If you have an unfinished wall that does not have insulation, here are three ways you can increase the storage in your home or garage by using the space between the studs.
#1 Hang Extension Cords
Extension cords can be a mess, but not when you hang them in the spaces between the studs. Start by getting some cord wraps like these ones from Amazon (link: https://amzn.to/3QQHwSd).
They can hold up to a 100ft extension cord, have a clip that can be connected to different types of hooks, and have a 4.7 out of 5 rating on Amazon. These are the ones I use in my garage.
To hang the cords between the studs, cut a piece of 1×2 lumber or a 2-inch-wide strip of 5/8” or 3/4” plywood that fits snugly between the studs (see below for tips on making sure the strip of wood is the correct length). The distance won’t always be the same between the studs and the studs may be warped so measure every time before you cut. Add two pocket holes on each end and use pocket hole screws to attach the strip of wood to the studs on each side at the back of the stud cavity.
Add a screw to the strip of wood that you can hang the cord hanger on. Make sure you don’t screw it in too much or it will go through the wall behind the stud cavity.
Hang your cord and it won’t stick out beyond the cavity. You can add multiple hangers if needed like I did in the garage. You can hang multiple short cords on one screw.
#2 Add a folding table
To give myself more space to work on projects in the garage, I added a table that folds down between the studs when not in use. I used a piece of 1/2” plywood as the table top and folding brackets that I got from Amazon (https://amzn.to/3syxuwg). Here’s what it looks like folded and open.
Folded between studs
Open to work on
I produced a full video tutorial on how to measure and install this hidden work surface.
#3 Add storage for small tools
You can store small garden hand tools, like shovels, weed pickers, or clippers in between studs in the garage so they are easy to access when you need them.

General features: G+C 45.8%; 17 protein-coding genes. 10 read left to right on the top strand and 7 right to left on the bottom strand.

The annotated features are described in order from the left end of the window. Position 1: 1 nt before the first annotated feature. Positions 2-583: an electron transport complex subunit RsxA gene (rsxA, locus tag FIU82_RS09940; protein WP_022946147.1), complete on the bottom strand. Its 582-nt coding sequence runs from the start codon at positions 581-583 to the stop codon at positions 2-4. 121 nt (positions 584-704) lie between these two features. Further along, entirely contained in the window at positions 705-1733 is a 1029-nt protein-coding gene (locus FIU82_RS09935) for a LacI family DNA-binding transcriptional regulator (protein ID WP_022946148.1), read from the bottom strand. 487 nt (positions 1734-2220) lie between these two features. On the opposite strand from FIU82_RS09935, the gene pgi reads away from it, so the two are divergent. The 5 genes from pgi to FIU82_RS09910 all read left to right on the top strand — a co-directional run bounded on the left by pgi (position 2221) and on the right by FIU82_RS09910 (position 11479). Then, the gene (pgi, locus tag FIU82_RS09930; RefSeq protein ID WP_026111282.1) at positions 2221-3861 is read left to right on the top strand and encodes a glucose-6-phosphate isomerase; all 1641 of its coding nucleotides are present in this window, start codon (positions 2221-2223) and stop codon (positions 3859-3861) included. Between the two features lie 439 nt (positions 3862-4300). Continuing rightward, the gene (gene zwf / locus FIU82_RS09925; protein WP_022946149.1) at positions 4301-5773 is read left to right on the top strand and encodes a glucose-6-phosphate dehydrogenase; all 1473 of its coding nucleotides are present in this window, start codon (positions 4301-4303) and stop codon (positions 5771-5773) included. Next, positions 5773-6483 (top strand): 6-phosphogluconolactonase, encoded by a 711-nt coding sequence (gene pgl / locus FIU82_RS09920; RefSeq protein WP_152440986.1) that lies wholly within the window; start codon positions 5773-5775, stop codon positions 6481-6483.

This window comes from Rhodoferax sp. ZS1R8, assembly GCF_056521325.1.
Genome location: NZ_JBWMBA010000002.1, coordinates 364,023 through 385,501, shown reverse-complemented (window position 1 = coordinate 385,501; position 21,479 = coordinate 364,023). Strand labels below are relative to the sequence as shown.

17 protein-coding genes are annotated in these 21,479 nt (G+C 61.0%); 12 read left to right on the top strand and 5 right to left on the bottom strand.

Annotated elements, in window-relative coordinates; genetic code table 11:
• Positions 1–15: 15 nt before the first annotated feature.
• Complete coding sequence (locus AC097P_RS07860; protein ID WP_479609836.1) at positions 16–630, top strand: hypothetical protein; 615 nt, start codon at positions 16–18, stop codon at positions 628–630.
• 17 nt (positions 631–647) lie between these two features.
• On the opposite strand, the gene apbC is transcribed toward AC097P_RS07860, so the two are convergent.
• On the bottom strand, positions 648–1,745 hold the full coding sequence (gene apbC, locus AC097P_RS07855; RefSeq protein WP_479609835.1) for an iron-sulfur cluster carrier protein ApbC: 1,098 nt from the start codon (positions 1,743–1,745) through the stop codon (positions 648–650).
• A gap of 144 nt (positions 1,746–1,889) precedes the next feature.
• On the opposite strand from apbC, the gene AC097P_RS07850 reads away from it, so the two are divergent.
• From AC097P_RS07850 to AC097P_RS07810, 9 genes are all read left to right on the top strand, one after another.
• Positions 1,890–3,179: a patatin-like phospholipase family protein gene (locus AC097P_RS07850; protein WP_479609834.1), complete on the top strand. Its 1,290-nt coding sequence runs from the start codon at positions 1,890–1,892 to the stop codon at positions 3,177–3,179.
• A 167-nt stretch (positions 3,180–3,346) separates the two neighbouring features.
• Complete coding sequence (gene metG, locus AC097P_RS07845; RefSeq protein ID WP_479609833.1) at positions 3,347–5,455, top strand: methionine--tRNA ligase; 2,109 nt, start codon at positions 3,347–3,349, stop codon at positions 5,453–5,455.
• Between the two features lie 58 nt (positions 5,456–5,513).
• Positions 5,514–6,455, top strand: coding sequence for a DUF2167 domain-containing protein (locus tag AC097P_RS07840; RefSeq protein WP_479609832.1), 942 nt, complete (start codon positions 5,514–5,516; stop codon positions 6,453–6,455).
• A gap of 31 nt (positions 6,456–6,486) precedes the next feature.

I showed how to make a small garden tool holder in this video.
In the video I mounted the holder on my French cleat wall. To mount it between studs, create the tool holder from a piece of wood not as wide as the width of the cavity between two studs. Mount a strip of wood to the studs using pocket holes as described above. Then attach the back of the completed tool holder to the strip of wood.
You could also create a similar holder for tools in a storage room such as screwdrivers, pliers, or a hammer.
Pocket Holes are the Hack to Using Space Between Studs
You’ll notice that in all three methods of adding storage between studs I use pocket holes to attach a board to the sides of the studs at the back of the cavity. This is the secret hack to making the most of this usually wasted space.
The reason for using pocket holes is that you don’t want to try to attach anything to the wall on the other side of the cavity. Whether that wall is the outside brick or siding in the garage or an interior wall in a storage room, you can’t screw anything into it without ruining the finished side. By using pocket holes, you can get a solid board that you can then screw into – with short screws of course!
The trick is to cut the board to fit tight into the back of the cavity between the studs. There are two parts to making this work well. The first is measuring accurately and the second is cutting multiple times.
To measure the length most accurately, don’t try to bend the tape measure and hope to read the right distance.
Instead, put a piece of painter’s tape about 10 inches from one side. Use your tape measure to measure ten inches exactly and draw a pencil line at that point on the tape.
Then measure from the other stud to the line you drew on the tape.
Add the measurement to 10 inches to get the total length of board you need to cut. This will give you a much more accurate measurement.
When you go to cut the board to the correct length, cut it slightly longer than you need. Test fit the board. If needed, trim a little with the saw or sander to get the fit tight. A tight fit will help the pocket hole screws hold the board solidly between the studs.
If the board is a little short, it should still work fine as long as you aren’t hanging anything heavy on it, which you shouldn’t be doing with this method anyway! If you were going to use a 1” Kreg screw, maybe use a 1 1/4” screw instead if the board is a little short, just so it gets enough hold into the stud.
Don’t let the space between the studs in unfinished walls in your basement or garage go to waste. Use those spaces to increase the storage in your home.